Liquimetal Coating isn’t legal in Pioneer, but this is just to give an idea of what kinds of cards “break” Saheeli (besides Felidar Guardian), and the answer is generally going to involve multiple cards (as here), making the combos way harder to assemble and protect.

    Leyline of Abundance

    Leyline of Abundance not only enables explosive ramp starts on its own but also provides two devotion for no mana cost…

    The most eyebrow-raising ban of the day, Leyline of Abundance is the first
    of what may prove to be many cards that needs to be banned so that Nykthos,
    Shrine to Nyx may live.

    This is sort of like how Chalice of the Void, Thorn of Amethyst,
    Trinisphere, Lodestone Golem, and Forge[/author]“]Mystic [author name="Forge"]Forge[/author] are all restricted in
    Vintage, so that Mishra’s Workshop doesn’t have to be (though,
    interestingly, Workshop was still just unreal dominant until Oko showed up
    and took over Vintage, since how is a Shops deck ever beating Oko if
    everything it does gets turned into an Elk?)

    Anyway, clearly Wizards of the Coast has intentions of Nykthos being an
    important part of Pioneer, if they can get away with it. This isn’t
    unreasonable at all, I don’t think. I mean, sure, it’s powerful and
    abusive, but so are lots of things in Pioneer. If you look at what makes
    the Urzatron such a mediocre experience as a pillar of Modern, Nykthos is
    actually such a major improvement in a bunch of important ways.

    The Urzatron had plenty of interesting moments, but these days, there are
    just so many ways to search them up and such powerful top end colorless
    planeswalkers and Eldrazi, it’s kind of just the same thing, every time.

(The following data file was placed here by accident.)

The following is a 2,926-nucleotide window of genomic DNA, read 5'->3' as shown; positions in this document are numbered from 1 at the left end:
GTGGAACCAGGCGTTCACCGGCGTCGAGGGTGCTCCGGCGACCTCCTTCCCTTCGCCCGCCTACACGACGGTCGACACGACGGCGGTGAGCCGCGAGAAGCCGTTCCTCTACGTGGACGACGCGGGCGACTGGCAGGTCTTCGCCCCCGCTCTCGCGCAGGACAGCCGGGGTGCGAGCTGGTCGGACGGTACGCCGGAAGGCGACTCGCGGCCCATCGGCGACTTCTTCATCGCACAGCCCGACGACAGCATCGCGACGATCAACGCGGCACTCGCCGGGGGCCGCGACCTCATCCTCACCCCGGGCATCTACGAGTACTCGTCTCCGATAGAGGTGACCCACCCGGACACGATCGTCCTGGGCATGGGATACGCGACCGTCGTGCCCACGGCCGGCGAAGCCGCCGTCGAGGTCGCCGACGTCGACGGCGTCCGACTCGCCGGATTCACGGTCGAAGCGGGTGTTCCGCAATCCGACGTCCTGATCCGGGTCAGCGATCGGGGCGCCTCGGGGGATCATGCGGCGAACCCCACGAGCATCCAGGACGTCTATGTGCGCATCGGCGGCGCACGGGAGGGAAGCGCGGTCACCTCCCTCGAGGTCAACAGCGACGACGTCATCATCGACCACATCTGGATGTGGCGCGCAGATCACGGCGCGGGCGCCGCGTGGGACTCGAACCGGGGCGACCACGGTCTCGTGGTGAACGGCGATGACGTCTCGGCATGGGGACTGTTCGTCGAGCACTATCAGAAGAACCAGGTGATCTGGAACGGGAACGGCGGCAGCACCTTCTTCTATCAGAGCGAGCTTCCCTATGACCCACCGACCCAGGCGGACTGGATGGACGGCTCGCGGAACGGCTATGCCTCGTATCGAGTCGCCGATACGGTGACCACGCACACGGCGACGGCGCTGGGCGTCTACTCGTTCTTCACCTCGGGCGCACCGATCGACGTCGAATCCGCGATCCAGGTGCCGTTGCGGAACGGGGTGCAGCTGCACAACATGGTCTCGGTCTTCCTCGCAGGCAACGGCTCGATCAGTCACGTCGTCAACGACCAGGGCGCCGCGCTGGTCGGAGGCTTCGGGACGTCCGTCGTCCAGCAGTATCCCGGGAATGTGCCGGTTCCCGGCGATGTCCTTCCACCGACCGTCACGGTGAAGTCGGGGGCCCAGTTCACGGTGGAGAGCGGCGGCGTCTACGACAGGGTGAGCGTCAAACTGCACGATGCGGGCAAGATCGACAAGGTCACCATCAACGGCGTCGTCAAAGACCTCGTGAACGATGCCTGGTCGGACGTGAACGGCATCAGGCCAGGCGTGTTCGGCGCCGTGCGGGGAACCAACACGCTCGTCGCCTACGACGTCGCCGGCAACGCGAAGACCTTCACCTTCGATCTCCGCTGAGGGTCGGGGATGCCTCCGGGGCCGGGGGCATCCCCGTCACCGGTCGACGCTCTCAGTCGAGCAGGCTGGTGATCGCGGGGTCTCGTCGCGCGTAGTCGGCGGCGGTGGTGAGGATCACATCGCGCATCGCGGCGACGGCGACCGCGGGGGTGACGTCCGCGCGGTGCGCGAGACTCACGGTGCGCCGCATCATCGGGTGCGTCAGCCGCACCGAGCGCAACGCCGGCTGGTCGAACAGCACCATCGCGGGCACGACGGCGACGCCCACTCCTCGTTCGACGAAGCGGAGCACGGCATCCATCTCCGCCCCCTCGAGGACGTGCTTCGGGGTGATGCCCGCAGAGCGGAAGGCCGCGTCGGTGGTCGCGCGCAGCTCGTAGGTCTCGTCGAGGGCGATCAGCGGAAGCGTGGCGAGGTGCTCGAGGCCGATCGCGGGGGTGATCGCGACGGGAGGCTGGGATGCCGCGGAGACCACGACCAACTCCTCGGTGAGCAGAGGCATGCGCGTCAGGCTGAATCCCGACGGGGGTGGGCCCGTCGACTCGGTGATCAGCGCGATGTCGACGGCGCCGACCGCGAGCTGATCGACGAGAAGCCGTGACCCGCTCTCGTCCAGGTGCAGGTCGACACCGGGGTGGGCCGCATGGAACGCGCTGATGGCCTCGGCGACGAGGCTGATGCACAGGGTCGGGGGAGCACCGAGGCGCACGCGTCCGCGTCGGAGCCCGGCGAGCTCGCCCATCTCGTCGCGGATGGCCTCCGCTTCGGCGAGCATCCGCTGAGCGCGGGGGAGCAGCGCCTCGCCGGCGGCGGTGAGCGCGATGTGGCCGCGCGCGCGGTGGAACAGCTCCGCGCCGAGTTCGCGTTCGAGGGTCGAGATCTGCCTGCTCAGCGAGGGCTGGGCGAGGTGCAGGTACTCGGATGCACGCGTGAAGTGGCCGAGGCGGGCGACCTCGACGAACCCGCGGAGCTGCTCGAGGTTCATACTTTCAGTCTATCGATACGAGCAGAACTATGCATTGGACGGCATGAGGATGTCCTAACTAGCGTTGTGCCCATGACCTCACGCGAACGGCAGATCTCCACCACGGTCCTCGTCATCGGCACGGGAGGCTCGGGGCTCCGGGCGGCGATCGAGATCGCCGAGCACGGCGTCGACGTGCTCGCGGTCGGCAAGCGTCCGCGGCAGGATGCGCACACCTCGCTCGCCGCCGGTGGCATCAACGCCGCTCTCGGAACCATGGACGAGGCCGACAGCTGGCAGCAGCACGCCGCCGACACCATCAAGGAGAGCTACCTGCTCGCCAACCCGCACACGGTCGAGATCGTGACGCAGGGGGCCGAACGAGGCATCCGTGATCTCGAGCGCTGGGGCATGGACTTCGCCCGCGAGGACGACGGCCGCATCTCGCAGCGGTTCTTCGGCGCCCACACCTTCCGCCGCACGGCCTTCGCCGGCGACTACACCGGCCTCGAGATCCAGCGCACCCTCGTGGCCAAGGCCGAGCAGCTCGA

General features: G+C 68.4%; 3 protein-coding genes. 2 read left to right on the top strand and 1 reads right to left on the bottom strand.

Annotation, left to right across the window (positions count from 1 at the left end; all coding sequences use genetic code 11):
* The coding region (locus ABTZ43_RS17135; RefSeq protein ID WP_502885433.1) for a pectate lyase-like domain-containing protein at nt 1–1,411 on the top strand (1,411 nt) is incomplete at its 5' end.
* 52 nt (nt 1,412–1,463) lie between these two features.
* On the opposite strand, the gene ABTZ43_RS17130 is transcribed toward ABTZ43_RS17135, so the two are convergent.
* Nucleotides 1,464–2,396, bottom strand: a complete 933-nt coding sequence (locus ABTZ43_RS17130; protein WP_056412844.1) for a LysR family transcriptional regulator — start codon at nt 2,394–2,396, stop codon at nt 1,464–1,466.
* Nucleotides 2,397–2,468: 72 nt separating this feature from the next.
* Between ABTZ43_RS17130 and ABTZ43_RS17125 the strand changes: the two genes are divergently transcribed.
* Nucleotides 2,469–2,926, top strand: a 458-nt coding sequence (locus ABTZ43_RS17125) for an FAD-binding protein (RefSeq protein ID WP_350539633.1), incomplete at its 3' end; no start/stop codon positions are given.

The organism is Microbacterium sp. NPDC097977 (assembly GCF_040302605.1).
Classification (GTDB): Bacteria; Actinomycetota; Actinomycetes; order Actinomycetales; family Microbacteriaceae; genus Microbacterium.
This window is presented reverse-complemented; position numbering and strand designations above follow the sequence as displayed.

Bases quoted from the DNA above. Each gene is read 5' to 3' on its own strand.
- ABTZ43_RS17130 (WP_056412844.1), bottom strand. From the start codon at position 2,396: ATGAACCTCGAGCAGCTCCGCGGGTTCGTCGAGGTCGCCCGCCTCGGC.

Nykthos, by contrast, sets you down a path where your deck is full of
    ostensibly interactable permanents, every permanent they interact with

    There’s also five colors of devotion possible, even if green is generally
    the most likely for big mana payoffs. The high end doesn’t necessarily need
    to be colorless (or green), either, so there’s the possibility of more
    variety in how the games play out. When it comes to actually interacting
    with Nykthos, itself, all the power is coming from a single land, instead
    of being spread out across three lands that quickly regain their power.
    It’s also a legendary land, which means enough diminishing returns, you
    can’t just spam unlimited copies of cards that go find it.

    As an example of the range Nykthos speaks to, here’s the black devotion
    deck former NBA Basketball superstar, Clyde the Glide Drexler piloted to a
    third-place finish, in what should be on the short list for compelling
    decks untarnished by this week’s bans.

    I’m always skeptical of lands that produce more than one mana; but as far
    as they go, Nykthos isn’t a bad one to make a bet on, all things
    considered. Here’s an example of the Nykthos deck that got Leyline of
    Abundance banned, to slow it down.

    Leyline of Abundance is far from a blank that just adds devotion, combining
    with Llanowar Elves, Elvish Mystic, and Nissa, Who Shakes the World.

  • Turn 0: Leyline of Abundance.
  • Turn 1: Forest, Llanowar Elves (that we got with Once Upon a Time, since
    Leylines don’t count against the “first spell of the game” condition)
  • Turn 2: Oath of Nissa, Burning Tree Emissary, Nykthos, Nissa, Who Shakes
    the World, untap Nykthos…
  • Here’s the thing, this deck is so busted, they believed (and I think
    rightfully) that it needed at least two cards hit, right out the gate. It
    took four of the Top 8 slots and had an incredible win/loss record,
    basically since the format’s inception. But, what else to ban?

    This actually brings us to our third and final ban of the week, a card that
    appeared as a four-of in both decks.

    Oath of Nissa

    Oath of Nissa was basically the green Ponder, but it’s not like the other